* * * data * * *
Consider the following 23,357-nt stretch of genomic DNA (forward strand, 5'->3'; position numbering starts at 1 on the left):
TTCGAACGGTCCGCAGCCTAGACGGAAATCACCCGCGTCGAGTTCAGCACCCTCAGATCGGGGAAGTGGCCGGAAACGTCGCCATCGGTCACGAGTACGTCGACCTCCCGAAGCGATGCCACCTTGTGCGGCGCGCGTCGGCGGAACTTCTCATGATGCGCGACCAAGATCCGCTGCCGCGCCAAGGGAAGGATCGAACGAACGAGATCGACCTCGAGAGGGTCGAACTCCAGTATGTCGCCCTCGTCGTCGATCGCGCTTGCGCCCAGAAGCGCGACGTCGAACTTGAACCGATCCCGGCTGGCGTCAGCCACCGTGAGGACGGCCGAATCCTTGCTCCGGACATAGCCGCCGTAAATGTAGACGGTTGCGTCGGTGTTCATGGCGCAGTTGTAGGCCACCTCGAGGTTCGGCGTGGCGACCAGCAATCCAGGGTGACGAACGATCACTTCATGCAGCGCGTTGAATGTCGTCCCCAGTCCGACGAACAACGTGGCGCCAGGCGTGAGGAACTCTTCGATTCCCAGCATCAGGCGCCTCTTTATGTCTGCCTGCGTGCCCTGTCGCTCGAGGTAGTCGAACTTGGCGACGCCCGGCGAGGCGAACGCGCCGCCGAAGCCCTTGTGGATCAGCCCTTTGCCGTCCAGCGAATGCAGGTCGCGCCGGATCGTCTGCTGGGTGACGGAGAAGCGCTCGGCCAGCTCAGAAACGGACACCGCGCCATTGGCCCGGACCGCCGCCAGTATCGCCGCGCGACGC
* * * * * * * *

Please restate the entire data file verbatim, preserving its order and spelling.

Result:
Consider the following 23,357-nt stretch of genomic DNA (forward strand, 5'->3'; position numbering starts at 1 on the left):
TTCGAACGGTCCGCAGCCTAGACGGAAATCACCCGCGTCGAGTTCAGCACCCTCAGATCGGGGAAGTGGCCGGAAACGTCGCCATCGGTCACGAGTACGTCGACCTCCCGAAGCGATGCCACCTTGTGCGGCGCGCGTCGGCGGAACTTCTCATGATGCGCGACCAAGATCCGCTGCCGCGCCAAGGGAAGGATCGAACGAACGAGATCGACCTCGAGAGGGTCGAACTCCAGTATGTCGCCCTCGTCGTCGATCGCGCTTGCGCCCAGAAGCGCGACGTCGAACTTGAACCGATCCCGGCTGGCGTCAGCCACCGTGAGGACGGCCGAATCCTTGCTCCGGACATAGCCGCCGTAAATGTAGACGGTTGCGTCGGTGTTCATGGCGCAGTTGTAGGCCACCTCGAGGTTCGGCGTGGCGACCAGCAATCCAGGGTGACGAACGATCACTTCATGCAGCGCGTTGAATGTCGTCCCCAGTCCGACGAACAACGTGGCGCCAGGCGTGAGGAACTCTTCGATTCCCAGCATCAGGCGCCTCTTTATGTCTGCCTGCGTGCCCTGTCGCTCGAGGTAGTCGAACTTGGCGACGCCCGGCGAGGCGAACGCGCCGCCGAAGCCCTTGTGGATCAGCCCTTTGCCGTCCAGCGAATGCAGGTCGCGCCGGATCGTCTGCTGGGTGACGGAGAAGCGCTCGGCCAGCTCAGAAACGGACACCGCGCCATTGGCCCGGACCGCCGCCAGTATCGCCGCGCGACGC